Biological Aerated (or Anoxic) Filter (BAF) or Biofilters combine filtration with biological carbon reduction, nitrification or denitrification. BAF usually includes a reactor filled with a filter media. The media is either in suspension or supported by a gravel layer at the foot of the filter. The dual purpose of this media is to support highly active biomass that is attached to it and to filter suspended solids.
Carbon reduction and ammonia conversion occurs in aerobic mode and sometime achieved in a single reactor while nitrate conversion occurs in anoxic mode. BAF is operated either in upflow or downflow configuration depending on design specified by manufacturer.
Schematic of a typical rotating biological contactor (RBC).
The treated effluent clarifier/settler is not included in the diagram.
Rotating biological contactors
Rotating Biological Contactors (RBCs) are mechanical secondary treatment systems, which are robust and capable of withstanding surges in organic load. RBCs were first installed in Germany in 1960 and have since been developed and refined into a reliable operating unit. The rotating disks support the growth of bacteria and micro-organisms present in the sewage, which break down and stabilize organic pollutants. To be successful, micro-organisms need both oxygen to live and food to grow. Oxygen is obtained from the atmosphere as the disks rotate. As the micro-organisms grow, they build up on the media until they are sloughed off due to shear forces provided by the rotating discs in the sewage. Effluent from the RBC is then passed through final clarifiers where the micro-organisms in suspension settle as a sludge. The sludge is withdrawn from the clarifier for further treatment.
A functionally similar biological filtering system has become popular as part of home aquarium filtration and purification. The aquarium water is drawn up out of the tank and then cascaded over a freely spinning corrugated fiber-mesh wheel before passing through a media filter and back into the aquarium. The spinning mesh wheel develops a biofilm coating of microorganisms that feed on the suspended wastes in the aquarium water and are also exposed to the atmosphere as the wheel rotates. This is especially good at removing waste urea and ammonia urinated into the aquarium water by the fish and other animals.
Membrane bioreactors (MBR) combine activated sludge treatment with a membrane liquid-solid separation process. The membrane component uses low pressure microfiltration or ultrafiltration membranes and eliminates the need for clarification and tertiary filtration. The membranes are typically immersed in the aeration tank; however, some applications utilize a separate membrane tank. One of the key benefits of an MBR system is that it effectively overcomes the limitations associated with poor settling of sludge in conventional activated sludge (CAS) processes. The technology permits bioreactor operation with considerably higher mixed liquor suspended solids (MLSS) concentration than CAS systems, which are limited by sludge settling. The process is typically operated at MLSS in the range of 8,000–12,000 mg/L, while CAS are operated in the range of 2,000–3,000 mg/L. The elevated biomass concentration in the MBR process allows for very effective removal of both soluble and particulate biodegradable materials at higher loading rates. Thus increased sludge retention times, usually exceeding 15 days, ensure complete nitrification even in extremely cold weather.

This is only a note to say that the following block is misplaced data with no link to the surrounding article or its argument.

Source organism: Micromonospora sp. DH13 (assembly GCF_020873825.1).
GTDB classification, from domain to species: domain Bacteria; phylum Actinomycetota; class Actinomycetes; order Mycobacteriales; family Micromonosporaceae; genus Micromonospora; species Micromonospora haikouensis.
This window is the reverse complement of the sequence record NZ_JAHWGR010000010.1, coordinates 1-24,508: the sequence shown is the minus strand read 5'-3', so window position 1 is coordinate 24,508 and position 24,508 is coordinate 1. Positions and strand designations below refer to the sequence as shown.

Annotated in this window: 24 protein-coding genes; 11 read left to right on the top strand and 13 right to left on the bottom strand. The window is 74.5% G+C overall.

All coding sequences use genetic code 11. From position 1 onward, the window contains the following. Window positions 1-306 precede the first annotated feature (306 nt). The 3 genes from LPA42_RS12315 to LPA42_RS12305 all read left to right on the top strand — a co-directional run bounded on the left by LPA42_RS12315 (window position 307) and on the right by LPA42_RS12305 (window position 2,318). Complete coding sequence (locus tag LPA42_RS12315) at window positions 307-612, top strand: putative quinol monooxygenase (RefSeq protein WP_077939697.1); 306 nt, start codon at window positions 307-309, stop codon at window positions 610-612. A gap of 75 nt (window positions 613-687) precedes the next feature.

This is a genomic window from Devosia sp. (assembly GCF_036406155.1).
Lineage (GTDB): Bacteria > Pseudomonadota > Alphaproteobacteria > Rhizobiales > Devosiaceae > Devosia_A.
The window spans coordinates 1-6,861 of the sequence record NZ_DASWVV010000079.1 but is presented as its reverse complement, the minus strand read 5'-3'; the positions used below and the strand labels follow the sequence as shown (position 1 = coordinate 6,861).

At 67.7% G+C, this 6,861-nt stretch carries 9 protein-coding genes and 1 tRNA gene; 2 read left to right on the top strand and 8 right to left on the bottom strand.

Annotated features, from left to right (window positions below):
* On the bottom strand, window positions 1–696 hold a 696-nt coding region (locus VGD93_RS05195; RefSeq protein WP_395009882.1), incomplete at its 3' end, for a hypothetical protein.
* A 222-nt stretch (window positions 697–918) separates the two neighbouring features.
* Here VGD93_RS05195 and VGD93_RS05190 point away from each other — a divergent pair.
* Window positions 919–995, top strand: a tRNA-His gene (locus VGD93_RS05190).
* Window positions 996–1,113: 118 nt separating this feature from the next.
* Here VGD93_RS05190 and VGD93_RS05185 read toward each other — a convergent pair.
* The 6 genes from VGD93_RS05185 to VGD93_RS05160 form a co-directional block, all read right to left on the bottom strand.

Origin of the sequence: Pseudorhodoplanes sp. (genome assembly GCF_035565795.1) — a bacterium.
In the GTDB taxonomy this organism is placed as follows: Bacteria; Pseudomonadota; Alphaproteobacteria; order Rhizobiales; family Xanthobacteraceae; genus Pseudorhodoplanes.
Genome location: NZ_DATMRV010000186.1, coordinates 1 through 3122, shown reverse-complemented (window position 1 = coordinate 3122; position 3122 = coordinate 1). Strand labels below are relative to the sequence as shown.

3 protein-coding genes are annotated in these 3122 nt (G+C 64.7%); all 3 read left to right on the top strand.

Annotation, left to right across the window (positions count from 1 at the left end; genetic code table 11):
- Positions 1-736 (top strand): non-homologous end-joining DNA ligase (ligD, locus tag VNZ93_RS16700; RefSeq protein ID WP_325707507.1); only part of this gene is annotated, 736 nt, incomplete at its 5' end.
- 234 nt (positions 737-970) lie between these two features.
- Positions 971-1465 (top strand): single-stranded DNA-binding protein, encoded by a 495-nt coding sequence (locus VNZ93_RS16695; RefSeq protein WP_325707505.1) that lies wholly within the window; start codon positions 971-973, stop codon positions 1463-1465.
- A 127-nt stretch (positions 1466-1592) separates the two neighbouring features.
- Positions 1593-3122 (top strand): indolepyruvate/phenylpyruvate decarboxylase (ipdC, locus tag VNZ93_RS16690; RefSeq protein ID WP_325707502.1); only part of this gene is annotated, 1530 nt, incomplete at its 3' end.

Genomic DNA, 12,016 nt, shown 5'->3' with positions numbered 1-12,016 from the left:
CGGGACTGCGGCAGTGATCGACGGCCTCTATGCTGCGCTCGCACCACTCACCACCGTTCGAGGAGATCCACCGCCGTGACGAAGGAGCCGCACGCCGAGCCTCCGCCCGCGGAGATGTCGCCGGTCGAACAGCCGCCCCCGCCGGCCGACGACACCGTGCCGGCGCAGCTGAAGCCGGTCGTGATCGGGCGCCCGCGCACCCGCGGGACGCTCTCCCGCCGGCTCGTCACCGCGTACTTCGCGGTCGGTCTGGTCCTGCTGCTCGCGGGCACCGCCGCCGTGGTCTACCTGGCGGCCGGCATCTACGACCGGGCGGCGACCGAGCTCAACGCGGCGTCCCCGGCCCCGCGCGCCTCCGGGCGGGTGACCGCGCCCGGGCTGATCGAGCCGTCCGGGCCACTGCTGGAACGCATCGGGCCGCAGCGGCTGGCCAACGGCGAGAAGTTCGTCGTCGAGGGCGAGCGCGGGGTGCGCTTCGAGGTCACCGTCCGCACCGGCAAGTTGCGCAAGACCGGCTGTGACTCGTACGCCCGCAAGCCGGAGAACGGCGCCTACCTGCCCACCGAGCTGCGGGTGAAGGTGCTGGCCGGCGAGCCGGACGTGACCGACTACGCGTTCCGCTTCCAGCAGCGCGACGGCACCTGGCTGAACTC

The cost of building and operating an MBR is often higher than conventional methods of sewage treatment. Membrane filters can be blinded with grease or abraded by suspended grit and lack a clarifier's flexibility to pass peak flows. The technology has become increasingly popular for reliably pretreated waste streams and has gained wider acceptance where infiltration and inflow have been controlled, however, and the life-cycle costs have been steadily decreasing. The small foot print of MBR systems, and the high quality effluent produced, make them particularly useful for water reuse applications.
Secondary sedimentation tank at a rural treatment plant.
The final step in the secondary treatment stage is to settle out the biological floc or filter material through a secondary clarifier and to produce sewage water containing low levels of organic material and suspended matter.